When using multiple parallel condensers with constant speed pumps, the flow rate at part load may be excessive and problematic. Our last blog on this subject identified three solutions to the excessive flow problem. Today we complete this series by looking at the operating cost of the pumping system for each of the three solutions.
The Concern of Single Pump Operation for Multiple Constant Flow Condenser Pumps
The system previously examined in the R. L. Deppmann Monday Morning Minutes are shown below.
The design flow is 2100 GPM with three pumps in parallel. The single pump, condenser, and tower would be designed for 700 GPM each. Once the system is balanced for three pump operation, the single pump operation will run out on its curve. The single pump flow rate would be about 880 GPM.
We identified three solutions:
- Solution 1 is the addition of variable speed drives with a sensor.
- Solution 2 was to replace the manual balance valves with constant flow limiting balance valves.
- Solution 3 was to convert the 2 way on-off valves to a set position based on the number of pumps.
You may review the solutions in more detail here.
The Solutions Previously Presented
The system used as an example has three pumps with extra pump head that was added as a safety factor and is throttled across the balance valves.
- Solution 1 is the addition of variable speed drives on the tower pumps to control the speed based on the differential pressure across the condenser header.
- Solution 2 keeps the constant speed pumps but adds flow limiting balance valves to eliminate the excessive flow concerns.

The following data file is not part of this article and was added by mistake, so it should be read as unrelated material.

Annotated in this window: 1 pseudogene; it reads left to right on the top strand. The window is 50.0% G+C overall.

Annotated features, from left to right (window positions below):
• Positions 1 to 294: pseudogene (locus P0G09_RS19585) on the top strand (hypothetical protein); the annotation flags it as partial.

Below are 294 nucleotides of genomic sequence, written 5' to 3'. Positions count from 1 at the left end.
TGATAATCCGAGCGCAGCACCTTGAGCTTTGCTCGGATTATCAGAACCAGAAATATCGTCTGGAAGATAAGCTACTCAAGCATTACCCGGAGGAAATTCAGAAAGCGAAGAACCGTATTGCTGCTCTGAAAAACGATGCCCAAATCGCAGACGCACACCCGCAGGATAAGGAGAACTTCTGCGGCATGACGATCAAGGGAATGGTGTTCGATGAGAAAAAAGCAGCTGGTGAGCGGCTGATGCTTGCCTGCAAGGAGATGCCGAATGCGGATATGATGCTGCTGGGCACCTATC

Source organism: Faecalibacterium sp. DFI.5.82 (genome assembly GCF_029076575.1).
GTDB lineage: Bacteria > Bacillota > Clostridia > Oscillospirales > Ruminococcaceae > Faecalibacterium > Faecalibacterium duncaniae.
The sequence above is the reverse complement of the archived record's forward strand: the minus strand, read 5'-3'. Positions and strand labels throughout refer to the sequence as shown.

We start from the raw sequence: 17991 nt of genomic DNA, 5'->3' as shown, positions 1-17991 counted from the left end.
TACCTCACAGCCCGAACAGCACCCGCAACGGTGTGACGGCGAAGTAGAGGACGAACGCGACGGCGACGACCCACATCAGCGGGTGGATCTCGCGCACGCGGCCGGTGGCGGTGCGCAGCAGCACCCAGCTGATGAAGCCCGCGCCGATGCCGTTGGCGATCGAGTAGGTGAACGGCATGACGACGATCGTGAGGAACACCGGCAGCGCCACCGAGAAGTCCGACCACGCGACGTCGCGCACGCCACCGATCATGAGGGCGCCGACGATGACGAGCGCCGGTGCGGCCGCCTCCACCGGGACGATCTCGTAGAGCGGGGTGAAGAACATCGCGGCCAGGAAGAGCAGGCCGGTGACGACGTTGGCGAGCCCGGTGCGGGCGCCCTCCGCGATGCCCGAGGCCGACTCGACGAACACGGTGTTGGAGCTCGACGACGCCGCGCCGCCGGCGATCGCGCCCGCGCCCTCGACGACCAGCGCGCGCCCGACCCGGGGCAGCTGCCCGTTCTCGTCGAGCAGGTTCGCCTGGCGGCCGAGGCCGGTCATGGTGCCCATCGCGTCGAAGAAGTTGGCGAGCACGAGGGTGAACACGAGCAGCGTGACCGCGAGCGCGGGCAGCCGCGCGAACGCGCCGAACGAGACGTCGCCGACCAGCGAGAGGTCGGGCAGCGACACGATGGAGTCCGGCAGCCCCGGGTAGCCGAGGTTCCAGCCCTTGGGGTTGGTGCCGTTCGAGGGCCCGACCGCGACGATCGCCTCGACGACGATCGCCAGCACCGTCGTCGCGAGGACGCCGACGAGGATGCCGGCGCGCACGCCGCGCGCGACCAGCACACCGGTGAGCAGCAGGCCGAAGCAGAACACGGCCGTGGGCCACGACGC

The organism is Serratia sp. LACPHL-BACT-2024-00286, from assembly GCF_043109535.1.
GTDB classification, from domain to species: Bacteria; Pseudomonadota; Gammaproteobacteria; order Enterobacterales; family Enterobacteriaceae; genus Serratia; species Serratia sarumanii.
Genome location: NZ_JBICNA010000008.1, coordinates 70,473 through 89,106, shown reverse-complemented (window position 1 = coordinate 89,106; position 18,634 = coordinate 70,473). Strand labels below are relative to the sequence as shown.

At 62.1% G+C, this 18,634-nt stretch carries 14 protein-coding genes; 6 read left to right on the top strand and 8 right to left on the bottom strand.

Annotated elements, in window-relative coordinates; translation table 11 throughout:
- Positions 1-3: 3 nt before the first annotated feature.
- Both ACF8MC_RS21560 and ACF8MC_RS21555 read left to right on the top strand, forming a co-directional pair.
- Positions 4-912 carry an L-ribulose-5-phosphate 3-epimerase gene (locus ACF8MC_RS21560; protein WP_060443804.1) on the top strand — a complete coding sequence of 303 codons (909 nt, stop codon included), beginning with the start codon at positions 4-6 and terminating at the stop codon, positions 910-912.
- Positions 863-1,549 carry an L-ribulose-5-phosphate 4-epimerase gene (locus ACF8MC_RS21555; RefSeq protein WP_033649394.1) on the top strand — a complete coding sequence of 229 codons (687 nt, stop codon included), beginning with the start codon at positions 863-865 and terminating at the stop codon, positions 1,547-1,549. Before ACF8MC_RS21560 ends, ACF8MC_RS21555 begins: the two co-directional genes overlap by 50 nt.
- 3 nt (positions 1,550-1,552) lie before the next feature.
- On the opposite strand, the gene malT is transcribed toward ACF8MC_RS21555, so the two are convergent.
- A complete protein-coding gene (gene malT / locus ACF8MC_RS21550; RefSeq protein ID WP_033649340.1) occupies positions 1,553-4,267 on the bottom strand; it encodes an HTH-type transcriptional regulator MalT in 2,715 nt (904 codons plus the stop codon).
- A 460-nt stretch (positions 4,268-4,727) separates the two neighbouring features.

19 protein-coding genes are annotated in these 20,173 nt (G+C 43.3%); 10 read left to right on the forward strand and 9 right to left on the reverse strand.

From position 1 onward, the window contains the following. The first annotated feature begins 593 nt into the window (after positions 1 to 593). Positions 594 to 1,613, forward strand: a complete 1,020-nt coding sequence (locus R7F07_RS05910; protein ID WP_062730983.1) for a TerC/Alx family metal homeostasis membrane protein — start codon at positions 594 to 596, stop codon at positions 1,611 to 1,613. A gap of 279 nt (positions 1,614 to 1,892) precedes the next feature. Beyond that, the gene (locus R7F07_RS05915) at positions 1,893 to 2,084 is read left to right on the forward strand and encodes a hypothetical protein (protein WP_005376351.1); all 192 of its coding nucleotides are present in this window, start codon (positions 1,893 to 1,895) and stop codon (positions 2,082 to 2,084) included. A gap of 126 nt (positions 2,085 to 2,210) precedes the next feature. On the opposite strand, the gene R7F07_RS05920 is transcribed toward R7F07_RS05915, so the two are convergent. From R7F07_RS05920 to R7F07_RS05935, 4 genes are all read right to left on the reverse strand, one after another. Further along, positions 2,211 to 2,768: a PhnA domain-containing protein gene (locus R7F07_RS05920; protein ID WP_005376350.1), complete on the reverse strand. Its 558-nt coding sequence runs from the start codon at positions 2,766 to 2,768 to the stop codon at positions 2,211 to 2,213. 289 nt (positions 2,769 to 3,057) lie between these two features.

- Solution 3 also eliminates the excessive flow concern by using the on-off control valves in various throttled positions.
The Condenser Water Load Profile Used
We used the B&G PLEV or part load efficiency value load profile for the cost analysis. This profile uses; 100% flow for 1% of the time; 75% of the flow for 42% of the time; 50% of the flow for 45% of the time; and 25% of the flow for 12% of the time. The condensers are constant flow devices, we would need 3 condensers operating to achieve the 75% portion of the load. If three chillers are operational for less time, Solution 1 with variable speed will use significantly less energy. This is a conservative look at the energy.
The Operating Costs (in this example)
The return on investment (ROI) could be as high as 2 to 4 years based on the load profile and the reduction in components needed to meet the required part load flow rate. This does not even include the time saved in checking strainers and possible damage due to over pumping. The application of Solution 1 with variable speed drives in multiple chiller systems should be something the engineer reviews.
Using the Bell & Gossett esp-Systemwize will help identify operational points at part load conditions. As always, R. L. Deppmann Company or your local B&G representative may help you with questions about this topic or the use of the software program.